This book is nonfiction history that reports on a time in 1924-25 Chicago when the mutually reinforced interplay between news about several alleged murderesses and intense competition among the local newspapers combined to fire up public interest to an absurdly passionate level. The book then finishes the story by following Maurine Watkins, a reporter at the trials, as she go on to write a satirical comic drama based on what she had witnessed. Her stage play was performed on Broadway and had a long and successful run. This same drama was many years later (after Watkins' death) adapted into the musical Chicago
and then into a 2002 movie of the same name that won six of its twelve Oscar nominations.
I was surprised that a book with such a colorful subtitle could be nonfiction. The narration within the book is equally colorful which is surprising given that it's nonfiction. Then it dawned on me what the author was doing. He was repeating some of the colorful writing that was published in the Chicago newspapers at the time. They were reporting on the story of an unusually large number of women who had been charged with murdering men. An important part of the story was how physically attractive these women were.
In those days only men served on juries, and there was a long running tradition in Chicago of male juries refusing to convict women for murder if they were pretty. I might also add that juries were willing to convict females if they were negroes or immigrants that couldn’t speak English. But the women in the news at the time were white and pretty, and everybody was in suspense as to whether the juries would be willing to convict them. I’ll let you read the book to find out how the trials ended.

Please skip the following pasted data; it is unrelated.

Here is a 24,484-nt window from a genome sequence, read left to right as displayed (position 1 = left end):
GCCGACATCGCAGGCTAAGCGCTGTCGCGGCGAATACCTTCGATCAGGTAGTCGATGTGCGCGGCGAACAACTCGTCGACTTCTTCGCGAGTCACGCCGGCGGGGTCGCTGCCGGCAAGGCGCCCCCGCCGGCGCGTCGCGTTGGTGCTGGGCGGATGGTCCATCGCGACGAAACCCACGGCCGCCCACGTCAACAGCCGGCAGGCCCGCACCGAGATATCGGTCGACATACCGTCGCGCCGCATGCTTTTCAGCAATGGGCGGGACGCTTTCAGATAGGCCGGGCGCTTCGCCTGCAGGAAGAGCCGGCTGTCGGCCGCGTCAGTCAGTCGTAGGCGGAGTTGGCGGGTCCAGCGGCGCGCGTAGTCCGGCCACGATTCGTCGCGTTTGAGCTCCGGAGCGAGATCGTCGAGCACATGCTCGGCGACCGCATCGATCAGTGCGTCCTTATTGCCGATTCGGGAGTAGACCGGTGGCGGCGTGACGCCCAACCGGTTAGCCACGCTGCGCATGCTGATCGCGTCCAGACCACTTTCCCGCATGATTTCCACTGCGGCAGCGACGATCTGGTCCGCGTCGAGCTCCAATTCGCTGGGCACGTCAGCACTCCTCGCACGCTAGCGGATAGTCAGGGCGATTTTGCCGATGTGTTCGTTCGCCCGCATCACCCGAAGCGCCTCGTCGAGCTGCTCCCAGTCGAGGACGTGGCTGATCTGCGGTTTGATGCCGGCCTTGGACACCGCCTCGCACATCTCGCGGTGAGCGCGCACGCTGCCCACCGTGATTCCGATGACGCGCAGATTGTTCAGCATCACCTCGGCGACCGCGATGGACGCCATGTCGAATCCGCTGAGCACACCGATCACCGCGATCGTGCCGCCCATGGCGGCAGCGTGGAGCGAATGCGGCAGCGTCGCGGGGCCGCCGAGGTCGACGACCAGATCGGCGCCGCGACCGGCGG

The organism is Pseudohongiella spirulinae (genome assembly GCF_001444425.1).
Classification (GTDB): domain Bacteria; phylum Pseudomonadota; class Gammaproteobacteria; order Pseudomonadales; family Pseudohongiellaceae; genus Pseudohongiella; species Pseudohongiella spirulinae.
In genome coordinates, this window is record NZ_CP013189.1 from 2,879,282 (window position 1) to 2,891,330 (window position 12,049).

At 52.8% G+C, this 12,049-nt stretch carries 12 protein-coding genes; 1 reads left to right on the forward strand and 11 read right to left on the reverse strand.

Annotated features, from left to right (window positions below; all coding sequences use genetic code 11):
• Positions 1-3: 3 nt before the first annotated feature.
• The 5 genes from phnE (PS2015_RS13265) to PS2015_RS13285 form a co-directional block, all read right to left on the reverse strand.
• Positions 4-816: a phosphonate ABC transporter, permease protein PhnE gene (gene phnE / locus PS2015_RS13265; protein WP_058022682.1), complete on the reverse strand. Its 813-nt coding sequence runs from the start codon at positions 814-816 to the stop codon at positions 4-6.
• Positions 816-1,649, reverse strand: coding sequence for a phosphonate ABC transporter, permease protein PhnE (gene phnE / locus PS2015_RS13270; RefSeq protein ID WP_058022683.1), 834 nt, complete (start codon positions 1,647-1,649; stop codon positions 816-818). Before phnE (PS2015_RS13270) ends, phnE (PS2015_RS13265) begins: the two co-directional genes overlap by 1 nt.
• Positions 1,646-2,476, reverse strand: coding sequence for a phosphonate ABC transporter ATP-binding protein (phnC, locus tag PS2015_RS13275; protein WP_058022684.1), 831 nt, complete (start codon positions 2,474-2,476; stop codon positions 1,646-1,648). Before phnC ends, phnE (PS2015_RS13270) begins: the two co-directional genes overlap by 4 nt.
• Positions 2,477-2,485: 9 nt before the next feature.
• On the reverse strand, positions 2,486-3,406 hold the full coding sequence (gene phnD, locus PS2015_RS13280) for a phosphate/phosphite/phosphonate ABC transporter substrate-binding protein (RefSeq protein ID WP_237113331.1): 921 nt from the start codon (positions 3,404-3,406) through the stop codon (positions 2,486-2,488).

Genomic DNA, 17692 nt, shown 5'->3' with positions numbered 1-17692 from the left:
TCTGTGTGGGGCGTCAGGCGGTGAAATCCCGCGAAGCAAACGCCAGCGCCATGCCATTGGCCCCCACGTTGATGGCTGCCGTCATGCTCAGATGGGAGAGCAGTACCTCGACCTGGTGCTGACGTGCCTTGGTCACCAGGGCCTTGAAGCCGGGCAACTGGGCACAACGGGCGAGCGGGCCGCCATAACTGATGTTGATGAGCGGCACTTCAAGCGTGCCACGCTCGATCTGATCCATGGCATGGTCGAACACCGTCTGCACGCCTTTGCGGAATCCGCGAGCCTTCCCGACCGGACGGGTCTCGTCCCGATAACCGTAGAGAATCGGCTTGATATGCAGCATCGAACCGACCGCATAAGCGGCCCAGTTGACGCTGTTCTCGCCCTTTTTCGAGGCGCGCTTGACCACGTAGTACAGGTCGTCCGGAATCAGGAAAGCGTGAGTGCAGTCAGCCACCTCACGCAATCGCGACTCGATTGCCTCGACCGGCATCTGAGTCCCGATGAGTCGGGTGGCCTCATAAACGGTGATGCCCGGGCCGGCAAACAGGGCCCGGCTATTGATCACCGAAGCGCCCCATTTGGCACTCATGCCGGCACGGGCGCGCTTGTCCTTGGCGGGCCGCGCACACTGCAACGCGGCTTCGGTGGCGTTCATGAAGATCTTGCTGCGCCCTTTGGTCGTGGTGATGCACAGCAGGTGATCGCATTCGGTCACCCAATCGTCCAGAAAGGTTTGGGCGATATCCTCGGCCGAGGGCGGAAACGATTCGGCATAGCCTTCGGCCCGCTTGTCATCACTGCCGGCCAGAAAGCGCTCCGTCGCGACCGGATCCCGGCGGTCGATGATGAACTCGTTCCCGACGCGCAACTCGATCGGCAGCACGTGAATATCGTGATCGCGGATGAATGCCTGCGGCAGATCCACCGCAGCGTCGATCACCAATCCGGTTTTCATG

The media event of the trials for the women was somewhat diminished in their later stages when news of the sensational murder of Bobby Franks and the subsequent trial defense of Leopold and Loeb
by Clarence Darrow.
This book provides a glimpse into the justice system, journalism and social conditions of the 1920s era in Chicago which were generally worse then than now. However, I must add that journalism was in its heyday at that time. So in terms of importance, newspapers are now ghosts of their former selves.
This book is very well written and utilizes carefully structured timing in its presentation to the reader. It probably deserves five stars based on its writing. But I’m giving it three stars because I’m sort of embarrassed to have read a book with such a salacious title and subtitle.